9: The impact of Agile goes beyond IT

The main thing in Agile is continuous delivery of working solutions. This demands continuous engagement of both business managers and end users. It will result in a continuous flow of new and adjusted software. The organization might have to adjust to be able to handle this flow.

10: Agile might not be your Holy Grail

I guarantee that not all problems can be solved just by implementing an Agile method. It wouldn’t be fair to claim it is better than other methods. Depending on your situation it might occur that non-agile methods are most applicable to your business. Common sense should prevail to decide what method suits your challenges best.

Give Agile a try

Personally I wouldn’t like to claim that a CIO or an IT department SHOULD embrace Agile. The only thing I can say is that we are very happy that we did it in 2009. Well implemented it can really make project delivery more efficient and may be even more important, more effective. Unfortunately, there are many bad experiences as well. You will notice when you search online for “Agile failures”. It’s hard to generalize, but in many cases a bad implementation is probably the cause.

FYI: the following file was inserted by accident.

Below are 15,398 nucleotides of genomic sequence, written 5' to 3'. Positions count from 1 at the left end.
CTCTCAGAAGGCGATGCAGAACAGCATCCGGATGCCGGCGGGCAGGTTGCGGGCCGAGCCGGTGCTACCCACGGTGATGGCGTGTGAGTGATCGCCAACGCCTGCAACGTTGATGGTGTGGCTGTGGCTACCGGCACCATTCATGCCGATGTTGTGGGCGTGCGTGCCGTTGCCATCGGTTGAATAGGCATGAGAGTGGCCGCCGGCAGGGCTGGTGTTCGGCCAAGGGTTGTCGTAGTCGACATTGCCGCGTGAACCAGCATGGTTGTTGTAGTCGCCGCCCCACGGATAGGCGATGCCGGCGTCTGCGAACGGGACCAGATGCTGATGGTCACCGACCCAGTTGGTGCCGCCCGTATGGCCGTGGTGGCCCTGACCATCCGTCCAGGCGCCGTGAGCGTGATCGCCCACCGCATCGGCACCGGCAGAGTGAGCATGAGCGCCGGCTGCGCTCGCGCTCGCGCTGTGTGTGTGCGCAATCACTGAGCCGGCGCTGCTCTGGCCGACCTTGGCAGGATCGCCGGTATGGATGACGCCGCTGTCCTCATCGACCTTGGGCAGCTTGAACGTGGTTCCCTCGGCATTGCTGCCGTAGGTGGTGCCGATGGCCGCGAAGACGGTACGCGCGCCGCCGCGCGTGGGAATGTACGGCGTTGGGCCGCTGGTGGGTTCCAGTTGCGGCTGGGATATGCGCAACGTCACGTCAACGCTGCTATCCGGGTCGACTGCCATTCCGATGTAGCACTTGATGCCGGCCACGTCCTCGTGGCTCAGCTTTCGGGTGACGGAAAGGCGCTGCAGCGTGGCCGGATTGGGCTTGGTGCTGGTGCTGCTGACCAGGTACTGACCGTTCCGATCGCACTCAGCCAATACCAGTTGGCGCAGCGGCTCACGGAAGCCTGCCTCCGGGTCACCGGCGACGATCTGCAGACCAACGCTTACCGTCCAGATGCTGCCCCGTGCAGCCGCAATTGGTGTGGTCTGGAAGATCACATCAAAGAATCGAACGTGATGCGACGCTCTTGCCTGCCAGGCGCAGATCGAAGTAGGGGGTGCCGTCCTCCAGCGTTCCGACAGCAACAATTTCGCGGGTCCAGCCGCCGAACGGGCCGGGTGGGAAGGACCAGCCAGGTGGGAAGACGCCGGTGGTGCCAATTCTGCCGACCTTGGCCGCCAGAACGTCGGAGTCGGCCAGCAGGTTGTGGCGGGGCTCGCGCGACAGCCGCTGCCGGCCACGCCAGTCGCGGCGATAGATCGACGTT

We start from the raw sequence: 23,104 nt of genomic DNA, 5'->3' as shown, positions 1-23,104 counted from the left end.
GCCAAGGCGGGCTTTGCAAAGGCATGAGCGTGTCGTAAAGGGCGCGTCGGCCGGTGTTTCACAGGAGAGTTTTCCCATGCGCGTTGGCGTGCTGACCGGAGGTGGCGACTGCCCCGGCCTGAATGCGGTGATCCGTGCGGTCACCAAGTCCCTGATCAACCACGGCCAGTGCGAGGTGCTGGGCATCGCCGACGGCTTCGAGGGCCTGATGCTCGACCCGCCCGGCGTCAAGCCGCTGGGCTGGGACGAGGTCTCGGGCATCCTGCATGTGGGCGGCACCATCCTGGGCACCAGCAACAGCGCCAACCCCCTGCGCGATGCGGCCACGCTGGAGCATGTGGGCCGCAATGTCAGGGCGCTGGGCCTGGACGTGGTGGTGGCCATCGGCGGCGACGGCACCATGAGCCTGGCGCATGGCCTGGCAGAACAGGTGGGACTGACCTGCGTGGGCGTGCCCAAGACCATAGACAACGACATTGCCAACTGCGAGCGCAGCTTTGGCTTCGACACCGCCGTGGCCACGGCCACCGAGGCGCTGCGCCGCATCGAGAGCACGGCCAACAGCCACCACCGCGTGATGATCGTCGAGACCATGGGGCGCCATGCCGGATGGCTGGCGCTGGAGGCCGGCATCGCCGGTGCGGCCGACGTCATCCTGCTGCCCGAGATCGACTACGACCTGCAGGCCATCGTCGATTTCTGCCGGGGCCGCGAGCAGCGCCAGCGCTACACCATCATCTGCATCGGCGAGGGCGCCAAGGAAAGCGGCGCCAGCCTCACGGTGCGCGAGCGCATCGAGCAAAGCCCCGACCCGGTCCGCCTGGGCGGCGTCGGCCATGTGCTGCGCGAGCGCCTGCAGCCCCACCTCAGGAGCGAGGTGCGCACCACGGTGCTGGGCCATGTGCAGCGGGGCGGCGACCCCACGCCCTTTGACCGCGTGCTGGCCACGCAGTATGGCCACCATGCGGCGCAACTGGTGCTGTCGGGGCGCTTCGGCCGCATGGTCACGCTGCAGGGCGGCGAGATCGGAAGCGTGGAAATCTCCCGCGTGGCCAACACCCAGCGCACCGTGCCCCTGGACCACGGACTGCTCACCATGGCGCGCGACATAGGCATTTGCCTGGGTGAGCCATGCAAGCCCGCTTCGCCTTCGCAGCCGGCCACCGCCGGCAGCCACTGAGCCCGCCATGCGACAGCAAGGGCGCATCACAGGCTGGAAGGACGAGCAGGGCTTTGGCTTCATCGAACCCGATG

The 10 guidelines mentioned above might help you to decide whether Agile will work for you and/or your organization.

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Peter Horsten

VP Software Development Europe for Aspire Systems. Sociologist and electrotechnical engineer, a great combination that stimulates him to look for the best working software solutions for clients. Passionate about converting great ideas into new solutions. Married and a proud father of 3 great sons. Training for and participating in triathlons/runs to stay fit.